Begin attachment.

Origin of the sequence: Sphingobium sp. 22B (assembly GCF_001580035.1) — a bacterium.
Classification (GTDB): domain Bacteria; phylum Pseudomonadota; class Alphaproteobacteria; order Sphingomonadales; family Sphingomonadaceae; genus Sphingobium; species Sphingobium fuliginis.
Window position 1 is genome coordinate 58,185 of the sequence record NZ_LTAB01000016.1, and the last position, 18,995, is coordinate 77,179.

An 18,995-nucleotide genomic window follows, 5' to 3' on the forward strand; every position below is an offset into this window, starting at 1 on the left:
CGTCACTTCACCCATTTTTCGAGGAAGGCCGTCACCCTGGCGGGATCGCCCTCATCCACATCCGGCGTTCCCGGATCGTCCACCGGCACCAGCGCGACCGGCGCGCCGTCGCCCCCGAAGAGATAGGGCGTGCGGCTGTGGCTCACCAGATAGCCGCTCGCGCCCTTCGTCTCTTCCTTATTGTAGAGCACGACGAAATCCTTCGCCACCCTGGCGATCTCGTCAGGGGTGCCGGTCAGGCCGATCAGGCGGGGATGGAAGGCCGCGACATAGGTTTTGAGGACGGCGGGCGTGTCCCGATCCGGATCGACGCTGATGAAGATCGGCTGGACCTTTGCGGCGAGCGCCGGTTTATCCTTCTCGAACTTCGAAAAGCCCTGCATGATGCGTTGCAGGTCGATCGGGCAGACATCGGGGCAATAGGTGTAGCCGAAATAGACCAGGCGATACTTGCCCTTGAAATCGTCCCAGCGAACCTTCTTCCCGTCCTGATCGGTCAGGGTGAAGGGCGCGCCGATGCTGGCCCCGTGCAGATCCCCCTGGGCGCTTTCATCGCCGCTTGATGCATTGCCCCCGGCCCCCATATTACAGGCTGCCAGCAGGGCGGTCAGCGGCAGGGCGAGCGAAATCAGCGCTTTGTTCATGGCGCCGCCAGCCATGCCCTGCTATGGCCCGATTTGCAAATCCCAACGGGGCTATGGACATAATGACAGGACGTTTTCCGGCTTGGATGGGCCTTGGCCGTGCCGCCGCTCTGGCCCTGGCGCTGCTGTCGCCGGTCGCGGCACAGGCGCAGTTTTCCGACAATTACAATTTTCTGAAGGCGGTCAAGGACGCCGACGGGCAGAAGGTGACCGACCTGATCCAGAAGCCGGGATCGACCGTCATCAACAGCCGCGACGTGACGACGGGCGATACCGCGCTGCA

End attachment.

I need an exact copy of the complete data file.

Origin of the sequence: Sphingobium sp. 22B (assembly GCF_001580035.1) — a bacterium.
Classification (GTDB): domain Bacteria; phylum Pseudomonadota; class Alphaproteobacteria; order Sphingomonadales; family Sphingomonadaceae; genus Sphingobium; species Sphingobium fuliginis.
Window position 1 is genome coordinate 58,185 of the sequence record NZ_LTAB01000016.1, and the last position, 18,995, is coordinate 77,179.

An 18,995-nucleotide genomic window follows, 5' to 3' on the forward strand; every position below is an offset into this window, starting at 1 on the left:
CGTCACTTCACCCATTTTTCGAGGAAGGCCGTCACCCTGGCGGGATCGCCCTCATCCACATCCGGCGTTCCCGGATCGTCCACCGGCACCAGCGCGACCGGCGCGCCGTCGCCCCCGAAGAGATAGGGCGTGCGGCTGTGGCTCACCAGATAGCCGCTCGCGCCCTTCGTCTCTTCCTTATTGTAGAGCACGACGAAATCCTTCGCCACCCTGGCGATCTCGTCAGGGGTGCCGGTCAGGCCGATCAGGCGGGGATGGAAGGCCGCGACATAGGTTTTGAGGACGGCGGGCGTGTCCCGATCCGGATCGACGCTGATGAAGATCGGCTGGACCTTTGCGGCGAGCGCCGGTTTATCCTTCTCGAACTTCGAAAAGCCCTGCATGATGCGTTGCAGGTCGATCGGGCAGACATCGGGGCAATAGGTGTAGCCGAAATAGACCAGGCGATACTTGCCCTTGAAATCGTCCCAGCGAACCTTCTTCCCGTCCTGATCGGTCAGGGTGAAGGGCGCGCCGATGCTGGCCCCGTGCAGATCCCCCTGGGCGCTTTCATCGCCGCTTGATGCATTGCCCCCGGCCCCCATATTACAGGCTGCCAGCAGGGCGGTCAGCGGCAGGGCGAGCGAAATCAGCGCTTTGTTCATGGCGCCGCCAGCCATGCCCTGCTATGGCCCGATTTGCAAATCCCAACGGGGCTATGGACATAATGACAGGACGTTTTCCGGCTTGGATGGGCCTTGGCCGTGCCGCCGCTCTGGCCCTGGCGCTGCTGTCGCCGGTCGCGGCACAGGCGCAGTTTTCCGACAATTACAATTTTCTGAAGGCGGTCAAGGACGCCGACGGGCAGAAGGTGACCGACCTGATCCAGAAGCCGGGATCGACCGTCATCAACAGCCGCGACGTGACGACGGGCGATACCGCGCTGCA